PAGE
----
G7: digital currencies must be secure and safe

By Matt High
Facebook could have to prove that its digital currency, Libra, is safe and secure, according to a draft report by the G7. It has been reported by the B...

Facebook could have to prove that its digital currency, Libra, is safe and secure, according to a draft report by the G7.

It has been reported by the BBC that a draft report from the G7, which is due to be presented to finance ministers at this week's annual IMF meetings, warns that cryptocurrencies present a risk to the current global financial system. 

The report, says the BBC, sets out as many as nine "major" risks posed by digital currencies and states that currencies such as Libra may not receive approval from regulators, even if Facebook and other firms can allay any concerns about security and safety.

Firms behind cryptocurrencies and stablecoins such as Libra should work to protect consumers and ensure that the digital currencies are not used to launder money, says the report.  

Stablecoin problems

According to the BBC, Libra is not singled out in the report. Rather, it highlights the potential issues with global stablecoins like the currency, stating that their potential to scale rapidly could lead to a host of problems - a stablecoin is a newer class of cryptocurrency that aims to offer price stability and is pegged to an established currency such as the US dollar.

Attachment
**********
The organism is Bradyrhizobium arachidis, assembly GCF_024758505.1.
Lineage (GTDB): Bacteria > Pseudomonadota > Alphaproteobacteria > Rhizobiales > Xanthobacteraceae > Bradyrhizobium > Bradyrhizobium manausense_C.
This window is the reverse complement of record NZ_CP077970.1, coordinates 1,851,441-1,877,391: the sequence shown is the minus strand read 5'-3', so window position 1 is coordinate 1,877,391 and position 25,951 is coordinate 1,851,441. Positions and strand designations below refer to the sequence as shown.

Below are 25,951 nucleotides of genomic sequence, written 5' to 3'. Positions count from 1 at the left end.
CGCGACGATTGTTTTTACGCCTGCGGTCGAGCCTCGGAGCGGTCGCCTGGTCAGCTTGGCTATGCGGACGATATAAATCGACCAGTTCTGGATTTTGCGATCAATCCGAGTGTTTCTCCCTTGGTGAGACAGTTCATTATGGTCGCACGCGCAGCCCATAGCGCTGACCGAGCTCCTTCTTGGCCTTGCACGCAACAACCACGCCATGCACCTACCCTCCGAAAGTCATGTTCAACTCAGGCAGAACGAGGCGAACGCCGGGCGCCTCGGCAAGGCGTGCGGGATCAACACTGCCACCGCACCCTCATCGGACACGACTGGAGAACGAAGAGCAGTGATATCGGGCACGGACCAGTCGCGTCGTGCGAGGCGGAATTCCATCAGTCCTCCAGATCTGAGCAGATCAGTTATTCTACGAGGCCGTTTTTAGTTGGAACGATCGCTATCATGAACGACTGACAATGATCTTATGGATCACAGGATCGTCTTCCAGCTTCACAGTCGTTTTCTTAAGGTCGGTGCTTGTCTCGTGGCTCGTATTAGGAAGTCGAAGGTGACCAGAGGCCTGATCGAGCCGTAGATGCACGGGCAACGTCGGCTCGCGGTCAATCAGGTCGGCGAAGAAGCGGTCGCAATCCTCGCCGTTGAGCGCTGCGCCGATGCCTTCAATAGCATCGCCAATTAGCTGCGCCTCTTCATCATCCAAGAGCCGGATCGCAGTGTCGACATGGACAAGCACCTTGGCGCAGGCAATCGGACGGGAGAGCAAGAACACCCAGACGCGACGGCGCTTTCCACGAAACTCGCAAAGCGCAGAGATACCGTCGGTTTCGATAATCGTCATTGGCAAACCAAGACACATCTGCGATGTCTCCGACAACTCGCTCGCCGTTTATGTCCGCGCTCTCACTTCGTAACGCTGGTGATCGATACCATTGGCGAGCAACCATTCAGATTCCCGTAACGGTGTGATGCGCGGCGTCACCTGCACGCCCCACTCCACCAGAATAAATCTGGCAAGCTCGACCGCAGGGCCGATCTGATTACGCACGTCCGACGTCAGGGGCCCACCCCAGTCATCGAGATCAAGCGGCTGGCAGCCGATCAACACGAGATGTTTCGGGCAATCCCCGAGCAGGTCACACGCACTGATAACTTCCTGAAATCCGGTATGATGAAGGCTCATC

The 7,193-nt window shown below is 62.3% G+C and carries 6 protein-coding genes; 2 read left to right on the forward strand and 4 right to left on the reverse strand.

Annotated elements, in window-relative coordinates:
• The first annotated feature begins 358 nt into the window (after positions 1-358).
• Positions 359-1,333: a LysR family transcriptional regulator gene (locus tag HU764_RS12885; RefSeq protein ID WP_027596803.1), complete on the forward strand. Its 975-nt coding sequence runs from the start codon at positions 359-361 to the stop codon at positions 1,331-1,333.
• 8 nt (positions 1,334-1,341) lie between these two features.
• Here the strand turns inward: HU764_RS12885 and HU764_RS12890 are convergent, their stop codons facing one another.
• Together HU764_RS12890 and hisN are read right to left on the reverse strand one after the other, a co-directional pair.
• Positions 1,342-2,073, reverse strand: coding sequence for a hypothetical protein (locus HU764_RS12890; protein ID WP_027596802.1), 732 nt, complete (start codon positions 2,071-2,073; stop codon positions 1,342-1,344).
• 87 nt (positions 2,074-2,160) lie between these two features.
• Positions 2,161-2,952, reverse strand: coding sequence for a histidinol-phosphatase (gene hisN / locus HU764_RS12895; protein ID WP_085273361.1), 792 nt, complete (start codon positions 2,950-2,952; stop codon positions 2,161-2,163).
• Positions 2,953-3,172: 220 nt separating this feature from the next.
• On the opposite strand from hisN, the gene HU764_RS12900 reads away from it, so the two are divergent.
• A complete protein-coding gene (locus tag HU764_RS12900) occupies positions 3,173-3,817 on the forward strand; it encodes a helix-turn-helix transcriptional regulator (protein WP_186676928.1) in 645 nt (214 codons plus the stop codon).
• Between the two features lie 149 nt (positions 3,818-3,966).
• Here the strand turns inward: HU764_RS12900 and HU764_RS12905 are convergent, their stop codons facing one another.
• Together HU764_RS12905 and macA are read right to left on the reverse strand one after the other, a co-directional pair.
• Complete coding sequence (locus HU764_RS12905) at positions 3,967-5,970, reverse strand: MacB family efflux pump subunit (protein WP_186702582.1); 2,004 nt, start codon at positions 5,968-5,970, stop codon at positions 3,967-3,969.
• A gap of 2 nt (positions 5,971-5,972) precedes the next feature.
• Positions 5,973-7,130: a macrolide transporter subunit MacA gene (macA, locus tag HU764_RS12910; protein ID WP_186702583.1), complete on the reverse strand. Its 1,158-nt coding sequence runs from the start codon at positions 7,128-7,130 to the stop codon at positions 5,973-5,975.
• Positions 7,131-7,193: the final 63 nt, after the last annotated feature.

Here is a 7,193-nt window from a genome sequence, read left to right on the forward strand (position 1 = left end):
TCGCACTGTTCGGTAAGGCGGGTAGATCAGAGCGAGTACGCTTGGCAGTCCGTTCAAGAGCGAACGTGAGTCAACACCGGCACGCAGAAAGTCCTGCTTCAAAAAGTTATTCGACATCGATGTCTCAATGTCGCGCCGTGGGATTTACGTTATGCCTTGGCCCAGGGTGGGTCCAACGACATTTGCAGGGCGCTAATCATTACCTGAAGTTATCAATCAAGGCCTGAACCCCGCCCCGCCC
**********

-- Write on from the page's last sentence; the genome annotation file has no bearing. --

The G7 also warn that stablecoins could ultimately lead to the stifling of competition among other cryptocurrency providers, with the potential threat to the global financial system coming as a result of a sudden loss in confidence in the currency.

The report states: "The G7 believe that no stablecoin project should begin operation until the legal, regulatory and oversight challenges and risks are adequately addressed." However, it adds that "addressing such risks is not necessarily a guarantee of regulatory approval for a stablecoin arrangement".

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